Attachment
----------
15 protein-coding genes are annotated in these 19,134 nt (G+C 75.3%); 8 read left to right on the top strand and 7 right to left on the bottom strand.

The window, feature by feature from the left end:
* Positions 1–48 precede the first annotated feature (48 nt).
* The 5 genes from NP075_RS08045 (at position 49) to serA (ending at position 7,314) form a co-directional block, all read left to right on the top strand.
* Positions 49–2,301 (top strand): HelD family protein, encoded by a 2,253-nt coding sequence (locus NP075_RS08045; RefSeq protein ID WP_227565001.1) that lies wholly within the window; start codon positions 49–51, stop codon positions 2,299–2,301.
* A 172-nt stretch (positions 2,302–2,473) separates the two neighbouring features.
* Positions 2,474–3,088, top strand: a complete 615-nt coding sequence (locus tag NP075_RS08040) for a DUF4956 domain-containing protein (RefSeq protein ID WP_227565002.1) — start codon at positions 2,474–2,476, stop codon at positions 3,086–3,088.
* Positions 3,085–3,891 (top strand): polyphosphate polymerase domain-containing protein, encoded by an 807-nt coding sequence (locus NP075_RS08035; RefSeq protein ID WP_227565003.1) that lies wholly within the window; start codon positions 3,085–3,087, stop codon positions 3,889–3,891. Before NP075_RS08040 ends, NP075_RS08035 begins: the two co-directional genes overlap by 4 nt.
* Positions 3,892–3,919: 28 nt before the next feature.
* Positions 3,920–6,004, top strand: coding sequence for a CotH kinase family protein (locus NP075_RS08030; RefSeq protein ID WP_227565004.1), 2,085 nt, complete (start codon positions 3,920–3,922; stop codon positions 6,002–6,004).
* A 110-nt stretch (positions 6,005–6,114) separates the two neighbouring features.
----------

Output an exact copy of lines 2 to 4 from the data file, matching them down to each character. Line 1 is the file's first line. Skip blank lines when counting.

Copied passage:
The window, feature by feature from the left end:
* Positions 1–48 precede the first annotated feature (48 nt).
* The 5 genes from NP075_RS08045 (at position 49) to serA (ending at position 7,314) form a co-directional block, all read left to right on the top strand.